Scratching the surface, but then this is day one of three.


The goutweed surrenders to my will, stem by stem, and as I stoop mutter pull I hear the sound a badly injured animal would make if I were in the bush.  It’s coming from a largish man in spring coat and backpack. He’s standing at the end of the street, not five houses away.

He and I are the only ones visible. I instinctively give him space, content in my goutweed campaign, not looking, but listening. He moans again.  Mutters (to himself),  You shouldn’t have done that.  It wasn’t right and it’s not okay.  You’re not okay, you need help.  You need to get some help.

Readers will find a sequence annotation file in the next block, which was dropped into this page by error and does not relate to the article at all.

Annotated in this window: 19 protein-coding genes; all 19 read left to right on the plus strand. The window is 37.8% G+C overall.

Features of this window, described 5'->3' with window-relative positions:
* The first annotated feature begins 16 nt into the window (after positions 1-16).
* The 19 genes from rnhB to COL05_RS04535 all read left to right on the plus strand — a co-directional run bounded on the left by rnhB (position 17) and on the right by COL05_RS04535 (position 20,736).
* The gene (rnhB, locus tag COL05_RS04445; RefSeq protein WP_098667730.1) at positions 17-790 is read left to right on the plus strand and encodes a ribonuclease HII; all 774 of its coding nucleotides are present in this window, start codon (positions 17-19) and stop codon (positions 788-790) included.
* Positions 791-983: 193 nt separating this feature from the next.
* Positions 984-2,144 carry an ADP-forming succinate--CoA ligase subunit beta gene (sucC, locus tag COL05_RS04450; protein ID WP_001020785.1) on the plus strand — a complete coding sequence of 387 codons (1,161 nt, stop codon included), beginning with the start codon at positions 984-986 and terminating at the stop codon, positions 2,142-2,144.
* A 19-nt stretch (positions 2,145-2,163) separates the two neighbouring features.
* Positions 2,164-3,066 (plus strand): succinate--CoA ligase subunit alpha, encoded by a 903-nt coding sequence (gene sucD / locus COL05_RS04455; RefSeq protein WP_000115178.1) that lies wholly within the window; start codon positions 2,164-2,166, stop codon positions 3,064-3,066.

I know he knows I’m listening.  In fact, he called me to listen, with his moans.

I think to myself that this is a shared moment of something unnameable but infinite.  I think that every human everywhere works this way, all the time, every day.  We do our best to make friends with our madness.


My talkative neighbour has seen me – as I hear the creak of his side door I hear myself too, muttering not now not now…  But there he is, coffee in hand, ready to chat.

Startled by the interruption we run with our minds, the largish man and I, to seek solitude again, where the fragile thought-threads can be followed, observed, even understood a little.

You just missed me!  I say to coffee-cup-neighbor.  Too bad!  I need to go in now and get back to my work.  He says ya sure that’s ok. Inside, I can feel the door as I close it.


I feel happiness.


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In Christmas